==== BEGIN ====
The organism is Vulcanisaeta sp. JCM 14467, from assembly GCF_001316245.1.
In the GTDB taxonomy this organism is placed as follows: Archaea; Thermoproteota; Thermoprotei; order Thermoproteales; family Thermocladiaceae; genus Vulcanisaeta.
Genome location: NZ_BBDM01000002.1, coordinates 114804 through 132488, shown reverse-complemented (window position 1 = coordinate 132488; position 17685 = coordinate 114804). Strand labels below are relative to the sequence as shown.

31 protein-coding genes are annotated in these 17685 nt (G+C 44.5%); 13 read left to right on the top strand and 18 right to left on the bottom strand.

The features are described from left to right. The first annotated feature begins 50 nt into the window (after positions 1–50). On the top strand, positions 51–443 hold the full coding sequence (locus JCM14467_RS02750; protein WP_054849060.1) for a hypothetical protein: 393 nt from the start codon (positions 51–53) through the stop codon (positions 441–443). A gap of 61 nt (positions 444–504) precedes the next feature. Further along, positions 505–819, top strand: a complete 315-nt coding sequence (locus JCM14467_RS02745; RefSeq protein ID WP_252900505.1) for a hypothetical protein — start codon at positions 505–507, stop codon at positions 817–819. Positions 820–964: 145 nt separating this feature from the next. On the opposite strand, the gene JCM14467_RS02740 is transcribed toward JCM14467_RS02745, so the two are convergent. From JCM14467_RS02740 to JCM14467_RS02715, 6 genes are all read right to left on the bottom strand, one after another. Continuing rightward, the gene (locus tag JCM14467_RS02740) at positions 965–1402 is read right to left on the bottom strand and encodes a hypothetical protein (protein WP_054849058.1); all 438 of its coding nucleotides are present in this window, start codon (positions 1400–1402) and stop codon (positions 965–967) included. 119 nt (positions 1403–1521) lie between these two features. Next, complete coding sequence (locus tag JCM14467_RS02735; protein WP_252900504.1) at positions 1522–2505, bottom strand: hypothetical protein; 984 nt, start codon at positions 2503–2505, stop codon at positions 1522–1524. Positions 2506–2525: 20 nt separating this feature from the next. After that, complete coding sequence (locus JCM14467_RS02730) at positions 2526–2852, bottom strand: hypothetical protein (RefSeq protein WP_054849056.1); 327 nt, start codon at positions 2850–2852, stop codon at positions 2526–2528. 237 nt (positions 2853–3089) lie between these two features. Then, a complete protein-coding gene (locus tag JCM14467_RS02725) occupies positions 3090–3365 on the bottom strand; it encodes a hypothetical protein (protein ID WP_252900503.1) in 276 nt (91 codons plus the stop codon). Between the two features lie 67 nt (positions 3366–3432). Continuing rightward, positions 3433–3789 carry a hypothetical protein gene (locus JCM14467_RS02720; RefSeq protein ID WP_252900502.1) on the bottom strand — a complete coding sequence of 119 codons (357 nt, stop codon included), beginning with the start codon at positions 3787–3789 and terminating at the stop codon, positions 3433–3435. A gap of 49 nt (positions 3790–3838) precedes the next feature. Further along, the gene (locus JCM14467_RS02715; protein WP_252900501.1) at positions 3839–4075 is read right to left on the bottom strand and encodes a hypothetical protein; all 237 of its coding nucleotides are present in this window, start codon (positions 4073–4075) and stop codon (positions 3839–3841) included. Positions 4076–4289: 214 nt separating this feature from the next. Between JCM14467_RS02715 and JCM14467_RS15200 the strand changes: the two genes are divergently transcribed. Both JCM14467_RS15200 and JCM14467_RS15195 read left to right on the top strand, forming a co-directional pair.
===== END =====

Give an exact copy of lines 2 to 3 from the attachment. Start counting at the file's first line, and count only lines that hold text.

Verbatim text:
In the GTDB taxonomy this organism is placed as follows: Archaea; Thermoproteota; Thermoprotei; order Thermoproteales; family Thermocladiaceae; genus Vulcanisaeta.
Genome location: NZ_BBDM01000002.1, coordinates 114804 through 132488, shown reverse-complemented (window position 1 = coordinate 132488; position 17685 = coordinate 114804). Strand labels below are relative to the sequence as shown.